My article “Confucian Leadership Meets Confucian Democracy” has just been published in the Journal of Social and Political Philosophy (1:2). The abstract is below; full text is available here (through the end of October).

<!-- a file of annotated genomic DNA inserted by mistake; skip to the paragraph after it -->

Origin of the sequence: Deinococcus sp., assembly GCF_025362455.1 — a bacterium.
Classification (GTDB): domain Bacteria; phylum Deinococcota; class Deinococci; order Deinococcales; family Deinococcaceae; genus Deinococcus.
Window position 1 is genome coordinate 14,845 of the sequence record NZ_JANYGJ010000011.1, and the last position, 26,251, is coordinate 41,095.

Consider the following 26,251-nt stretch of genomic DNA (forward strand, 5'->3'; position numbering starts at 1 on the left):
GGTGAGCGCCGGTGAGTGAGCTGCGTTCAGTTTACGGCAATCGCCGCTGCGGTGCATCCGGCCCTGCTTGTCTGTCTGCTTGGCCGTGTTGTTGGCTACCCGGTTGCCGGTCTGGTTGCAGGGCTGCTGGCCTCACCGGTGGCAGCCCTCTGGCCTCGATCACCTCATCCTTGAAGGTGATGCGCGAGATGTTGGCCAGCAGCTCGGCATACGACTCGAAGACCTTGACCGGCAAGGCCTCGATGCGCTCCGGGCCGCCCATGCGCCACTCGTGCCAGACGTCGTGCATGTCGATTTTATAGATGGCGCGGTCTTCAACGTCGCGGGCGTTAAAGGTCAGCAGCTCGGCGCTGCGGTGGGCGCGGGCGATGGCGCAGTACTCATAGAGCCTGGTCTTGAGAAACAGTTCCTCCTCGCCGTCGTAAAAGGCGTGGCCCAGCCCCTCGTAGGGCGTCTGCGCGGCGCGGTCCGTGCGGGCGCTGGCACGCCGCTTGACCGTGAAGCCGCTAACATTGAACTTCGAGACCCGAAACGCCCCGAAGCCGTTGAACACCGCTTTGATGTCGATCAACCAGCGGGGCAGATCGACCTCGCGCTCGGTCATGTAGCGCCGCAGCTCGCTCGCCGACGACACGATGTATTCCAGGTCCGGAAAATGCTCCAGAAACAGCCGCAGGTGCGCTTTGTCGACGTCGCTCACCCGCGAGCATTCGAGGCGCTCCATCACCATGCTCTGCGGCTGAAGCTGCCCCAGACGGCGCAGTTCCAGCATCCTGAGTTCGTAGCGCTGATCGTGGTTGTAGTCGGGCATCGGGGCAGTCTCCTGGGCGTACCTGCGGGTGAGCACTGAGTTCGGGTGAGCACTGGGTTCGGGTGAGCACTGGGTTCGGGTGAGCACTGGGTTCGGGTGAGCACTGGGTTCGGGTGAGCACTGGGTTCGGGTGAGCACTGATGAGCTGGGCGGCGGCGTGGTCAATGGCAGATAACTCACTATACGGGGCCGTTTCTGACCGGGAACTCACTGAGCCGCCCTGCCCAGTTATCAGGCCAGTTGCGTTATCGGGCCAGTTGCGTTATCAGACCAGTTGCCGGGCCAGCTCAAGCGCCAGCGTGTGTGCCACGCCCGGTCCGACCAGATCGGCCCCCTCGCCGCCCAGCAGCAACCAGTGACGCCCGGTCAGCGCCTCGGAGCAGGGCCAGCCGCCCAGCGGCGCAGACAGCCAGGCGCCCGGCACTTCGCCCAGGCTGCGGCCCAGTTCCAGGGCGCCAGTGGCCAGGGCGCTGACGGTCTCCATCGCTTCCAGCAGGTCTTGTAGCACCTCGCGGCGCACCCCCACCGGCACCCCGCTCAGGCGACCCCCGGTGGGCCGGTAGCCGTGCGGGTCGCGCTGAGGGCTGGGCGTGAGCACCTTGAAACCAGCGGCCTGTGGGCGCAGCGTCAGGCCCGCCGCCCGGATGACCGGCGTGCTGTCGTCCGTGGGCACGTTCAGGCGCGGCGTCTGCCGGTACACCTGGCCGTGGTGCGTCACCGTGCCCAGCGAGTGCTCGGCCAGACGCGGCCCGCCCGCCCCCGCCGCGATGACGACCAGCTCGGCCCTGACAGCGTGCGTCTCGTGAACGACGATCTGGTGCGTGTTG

ABSTRACT: Confucian democrats hold that the roles of Confucian political leaders must be rethought, just as the modern Confucian polity must shift from a monarchy to a constitutional democracy. This does not mean that modern Confucians must turn their backs on traditional Confucian views of leadership, however: the key traditional insights are still important, although to some degree they take on new significance in the new context of modern democratic Confucianism. Drawing on recent work by Joseph Chan and Elton Chan, I begin by outlining a traditional Confucian view of the ‘inspirational’ leader. Next, I unpack and then critique Jiwei Ci’s argument that Confucian leadership rests on an ‘identification model’ of agency that is incompatible with democracy. Third, I build on some of the argument from my book Contemporary Confucian Political Philosophy: Toward Progressive Confucianism to the effect that modern Confucians need to resolve a tension within traditional Confucianism by embracing a person-based democracy instead of mass-based authoritarianism. Finally, I conclude by making explicit why Confucian democracies still need leaders playing roles that are very much in the spirit of traditional Confucian leadership.